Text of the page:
Vienna is my Muse

The following article was written by Rachel McMillan, author of a numerous historical fiction novels set in different European cities. Here McMillan explains the inspiration behind her recent novel set in Vienna: The Mozart Code, which we have been reading this month as we Travel Europe Through Books.

Kunsthistorisches Museum, Vienna

Vienna is my Muse

by Rachel McMillan

To me, Vienna has always been the most beautiful city in the world, since I was 10 years old and read a historical novel called Vienna Prelude. Other kids wanted to visit Narnia or Avonlea, I hankered after Vienna. To me, it was a city of beautiful steeples, a million kinds of coffee, opulent opera balls and music. Music dripping from every window and spilling over every corner. As an adult, my love for the city, its Baroque architecture and its foundational musical history, remained as influential. I have since been to the city several times, always on my own, always with a notebook in tow to write away descriptions at the Café Mozart in Albertinaplatz, or to attend concerts in the Goldener Saal of the beautiful Musikverein concert hall.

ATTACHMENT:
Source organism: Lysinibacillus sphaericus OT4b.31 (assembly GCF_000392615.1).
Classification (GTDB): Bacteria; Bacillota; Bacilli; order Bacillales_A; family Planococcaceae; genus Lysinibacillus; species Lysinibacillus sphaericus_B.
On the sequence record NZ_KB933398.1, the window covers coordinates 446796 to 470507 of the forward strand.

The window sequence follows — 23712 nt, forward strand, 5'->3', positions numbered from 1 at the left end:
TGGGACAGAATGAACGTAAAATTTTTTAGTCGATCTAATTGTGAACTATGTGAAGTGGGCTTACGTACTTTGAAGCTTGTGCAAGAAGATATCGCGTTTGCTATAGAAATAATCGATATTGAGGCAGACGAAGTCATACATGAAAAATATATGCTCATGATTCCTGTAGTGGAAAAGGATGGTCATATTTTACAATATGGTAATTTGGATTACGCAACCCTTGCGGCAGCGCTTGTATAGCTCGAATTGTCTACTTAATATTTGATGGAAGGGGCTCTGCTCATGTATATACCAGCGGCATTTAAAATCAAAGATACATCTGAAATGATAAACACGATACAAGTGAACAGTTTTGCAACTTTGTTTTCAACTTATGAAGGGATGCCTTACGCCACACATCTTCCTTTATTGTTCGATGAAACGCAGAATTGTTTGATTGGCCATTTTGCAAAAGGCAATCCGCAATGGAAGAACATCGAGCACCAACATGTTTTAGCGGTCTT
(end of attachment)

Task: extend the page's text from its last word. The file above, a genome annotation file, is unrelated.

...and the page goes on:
And to plot.

Vienna is my muse.

I’ve been fortunate enough to explore it in several contemporary romances in my Three Quarter Time Series. Every one of these self-contained stories finds my heroes and heroines involved in (what I find) fascinating and unique tenets of Viennese life: from Ball Season to the many types of coffee (named for empresses and horse drawn carriages), to the music and classical concert world, home to so many of the world’s premiere musicians, even to the thriving Christkindl Markets that erupt over the city every winter and the famed Sachertorte cake from the eponymous Hotel Sacher.